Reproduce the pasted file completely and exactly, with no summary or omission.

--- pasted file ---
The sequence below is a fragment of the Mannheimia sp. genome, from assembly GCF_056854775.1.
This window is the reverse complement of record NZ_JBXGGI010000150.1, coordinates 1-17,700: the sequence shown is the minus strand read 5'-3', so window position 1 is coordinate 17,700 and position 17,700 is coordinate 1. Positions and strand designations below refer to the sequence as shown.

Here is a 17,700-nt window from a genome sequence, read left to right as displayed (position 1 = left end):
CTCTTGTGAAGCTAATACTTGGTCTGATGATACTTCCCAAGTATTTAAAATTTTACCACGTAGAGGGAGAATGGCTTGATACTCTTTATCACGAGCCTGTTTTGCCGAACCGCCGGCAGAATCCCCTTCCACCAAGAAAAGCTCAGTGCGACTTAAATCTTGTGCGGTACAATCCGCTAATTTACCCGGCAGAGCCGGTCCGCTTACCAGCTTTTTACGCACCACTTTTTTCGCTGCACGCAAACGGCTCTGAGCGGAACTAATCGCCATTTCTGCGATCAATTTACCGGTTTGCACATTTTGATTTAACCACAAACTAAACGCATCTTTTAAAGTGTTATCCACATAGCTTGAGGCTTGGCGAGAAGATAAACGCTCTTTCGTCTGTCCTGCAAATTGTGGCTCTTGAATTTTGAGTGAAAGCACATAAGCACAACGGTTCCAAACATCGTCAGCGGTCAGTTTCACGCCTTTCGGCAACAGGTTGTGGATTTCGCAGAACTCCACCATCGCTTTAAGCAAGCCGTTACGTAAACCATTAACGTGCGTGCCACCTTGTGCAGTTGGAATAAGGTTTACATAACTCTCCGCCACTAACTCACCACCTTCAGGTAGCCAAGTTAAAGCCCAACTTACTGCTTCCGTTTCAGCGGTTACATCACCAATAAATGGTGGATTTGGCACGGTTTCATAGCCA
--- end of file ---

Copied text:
The sequence below is a fragment of the Mannheimia sp. genome, from assembly GCF_056854775.1.
This window is the reverse complement of record NZ_JBXGGI010000150.1, coordinates 1-17,700: the sequence shown is the minus strand read 5'-3', so window position 1 is coordinate 17,700 and position 17,700 is coordinate 1. Positions and strand designations below refer to the sequence as shown.

Here is a 17,700-nt window from a genome sequence, read left to right as displayed (position 1 = left end):
CTCTTGTGAAGCTAATACTTGGTCTGATGATACTTCCCAAGTATTTAAAATTTTACCACGTAGAGGGAGAATGGCTTGATACTCTTTATCACGAGCCTGTTTTGCCGAACCGCCGGCAGAATCCCCTTCCACCAAGAAAAGCTCAGTGCGACTTAAATCTTGTGCGGTACAATCCGCTAATTTACCCGGCAGAGCCGGTCCGCTTACCAGCTTTTTACGCACCACTTTTTTCGCTGCACGCAAACGGCTCTGAGCGGAACTAATCGCCATTTCTGCGATCAATTTACCGGTTTGCACATTTTGATTTAACCACAAACTAAACGCATCTTTTAAAGTGTTATCCACATAGCTTGAGGCTTGGCGAGAAGATAAACGCTCTTTCGTCTGTCCTGCAAATTGTGGCTCTTGAATTTTGAGTGAAAGCACATAAGCACAACGGTTCCAAACATCGTCAGCGGTCAGTTTCACGCCTTTCGGCAACAGGTTGTGGATTTCGCAGAACTCCACCATCGCTTTAAGCAAGCCGTTACGTAAACCATTAACGTGCGTGCCACCTTGTGCAGTTGGAATAAGGTTTACATAACTCTCCGCCACTAACTCACCACCTTCAGGTAGCCAAGTTAAAGCCCAACTTACTGCTTCCGTTTCAGCGGTTACATCACCAATAAATGGTGGATTTGGCACGGTTTCATAGCCA